Caracas (Venezuela): When he takes the stage at campaign rallies, Hugo Chavez stands alone.
Under Venezuela`s election system, presidential hopefuls don`t choose running mates, and that raises few eyebrows in normal years.
But this has not been a normal year. President Chavez has been fighting a mysterious cancer, and the lack of a prospective No 2 has left voters wondering who in fact would take over were Chavez to win next month`s elections but be forced to leave office prematurely.
Nearly alone among South American nations, Venezuelan law leaves designation of a vice president until after the new leader is sworn in. It did not even have a vice president until 1999, when the office was created in a new constitution promoted by Chavez.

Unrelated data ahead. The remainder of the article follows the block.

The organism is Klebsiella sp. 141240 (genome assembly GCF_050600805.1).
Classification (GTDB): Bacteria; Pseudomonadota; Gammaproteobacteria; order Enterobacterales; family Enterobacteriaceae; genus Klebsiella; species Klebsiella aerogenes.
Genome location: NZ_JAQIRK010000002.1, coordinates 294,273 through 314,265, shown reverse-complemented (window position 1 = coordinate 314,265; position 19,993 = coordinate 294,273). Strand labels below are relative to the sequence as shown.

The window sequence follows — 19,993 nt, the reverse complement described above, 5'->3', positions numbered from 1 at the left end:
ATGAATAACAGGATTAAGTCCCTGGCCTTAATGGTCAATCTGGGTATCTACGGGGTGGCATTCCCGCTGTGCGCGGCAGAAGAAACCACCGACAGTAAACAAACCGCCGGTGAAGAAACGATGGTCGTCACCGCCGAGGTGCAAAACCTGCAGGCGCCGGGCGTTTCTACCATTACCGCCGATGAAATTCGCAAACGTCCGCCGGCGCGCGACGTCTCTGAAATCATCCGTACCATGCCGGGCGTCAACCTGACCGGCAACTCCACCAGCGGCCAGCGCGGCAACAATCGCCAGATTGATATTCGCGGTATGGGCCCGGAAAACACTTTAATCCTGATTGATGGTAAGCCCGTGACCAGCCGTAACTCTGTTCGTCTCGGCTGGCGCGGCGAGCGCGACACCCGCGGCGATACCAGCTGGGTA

Campaigning against youthful challenger Henrique Capriles, Chavez seldom mentions his health problems, which over the past 15 months have required frequent trips to Cuba for three surgeries, chemotherapy and radiation treatments. When asked about his health last week, Chavez said his last checkup in June showed he was cancer-free and "everything will be fine."
Still, even some loyal Chavez supporters who plan to vote for him on October 7 acknowledge feeling uneasy about the uncertainty.
"Who would take his place? Nobody knows, and that`s makes me worry," said Maria Lovera, a street vendor selling household cleaning supplies on a street corner.